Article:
To make it I used a can of Southwestern style corn (black beans, corn, red peppers), a can of creamed corn, a chopped sauteed onion and had a topoping of mashed potatoes. The recipe called for Mexi Corn but the store I went to didn't have it. Obviously you could use fresh ingredients instead of canned. For the potatoes, I used Idaho baking potatoes, peeled. After boiling, I drained off most of the water, then mashed them with Nucoa Margarine. It has soybean oil but not the soy protein and no milk. Salt and pepper to taste. Bake covered until heated through. It was VERY good!

If you want a vegan burger patty with no soy, you can use Sunshine burgers. They make a variety of flavors. I like the Southwestern.

Quinoa is another option. It's high in protein. I make it as a pilaf. I use chicken broth but you could certainly use vegetable. Add chopped onion, carrot, celery and some peas or black beans for added protein.

But the most important thing as far as gluten goes is that you want to keep the food safe from cross contamination. The pot and colander you use must not be used for any food containing gluten.

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I think risottos are a good safe choice. They can be made vegan and gluten free. Butternut squash risotto, pea, lots of choices.

Thank you so much for wanting to accomodate! Many chefs throw up their hands. We appreciate your efforts!

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Thank you all so much for the information, and please Please PLEASE keep the ideas coming!!!

By the way, no soups, please! Shudder!!! Caterers HATE soup-all soups. While the costs are great, they are massively messy to serve to large numbers of people. If a bride spills soup on herself-even though we strongly advised her against ordering soup-it's the caterer's fault, even if there is no staff within 100 yards!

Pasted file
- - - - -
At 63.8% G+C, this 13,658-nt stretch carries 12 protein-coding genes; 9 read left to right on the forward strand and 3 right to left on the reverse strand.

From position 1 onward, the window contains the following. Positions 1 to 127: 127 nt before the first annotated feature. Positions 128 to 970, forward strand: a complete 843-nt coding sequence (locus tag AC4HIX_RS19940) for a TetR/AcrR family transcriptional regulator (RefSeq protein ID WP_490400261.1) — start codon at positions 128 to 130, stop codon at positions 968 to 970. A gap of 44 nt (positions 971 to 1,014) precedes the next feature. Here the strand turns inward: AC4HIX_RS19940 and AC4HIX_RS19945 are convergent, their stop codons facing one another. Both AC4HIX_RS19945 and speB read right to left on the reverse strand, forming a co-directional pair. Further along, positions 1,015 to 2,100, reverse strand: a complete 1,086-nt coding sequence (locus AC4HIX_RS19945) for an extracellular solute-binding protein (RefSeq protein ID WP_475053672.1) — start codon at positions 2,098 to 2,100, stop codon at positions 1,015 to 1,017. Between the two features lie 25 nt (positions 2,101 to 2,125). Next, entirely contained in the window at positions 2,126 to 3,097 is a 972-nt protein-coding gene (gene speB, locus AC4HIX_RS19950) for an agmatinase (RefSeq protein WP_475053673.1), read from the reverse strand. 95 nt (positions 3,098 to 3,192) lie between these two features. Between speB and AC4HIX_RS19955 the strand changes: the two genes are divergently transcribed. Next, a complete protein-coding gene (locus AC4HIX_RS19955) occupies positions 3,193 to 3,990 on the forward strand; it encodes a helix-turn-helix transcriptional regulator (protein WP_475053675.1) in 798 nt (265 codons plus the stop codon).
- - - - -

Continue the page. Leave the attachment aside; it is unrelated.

I did not realize about pots and colanders-this does complicate things :(

How about grilled vegetables with rice or a baked sweet potato as a side dish? While this is not a 'freezable' menu, it would be easy for us to do weekly, and would seem to avoid cross most if not all contamination issues. While we do occasionally grill pieces of bread, I imagine the heat of the grill would destroy any gluten (?).

By the way, would a red (i.e. pasta) sauce generally be gluten free? We have found some corn-flour based pasta and could possibly do something with this (have not tried it yet). Do members of the nightshade family really cause even more problems for Celiac's?

We make our own salad dressings and use Xantham gum as a thickener in some of them. Does that cause a gluten problem? If not, I think we are gluten-free there.

Remember, I am trying to come come up with a vegetarian, vegan and gluten-free entree for catered events, like weddings. One entree would be enough, and would help up make our food more accessible to customers and ease our preparations.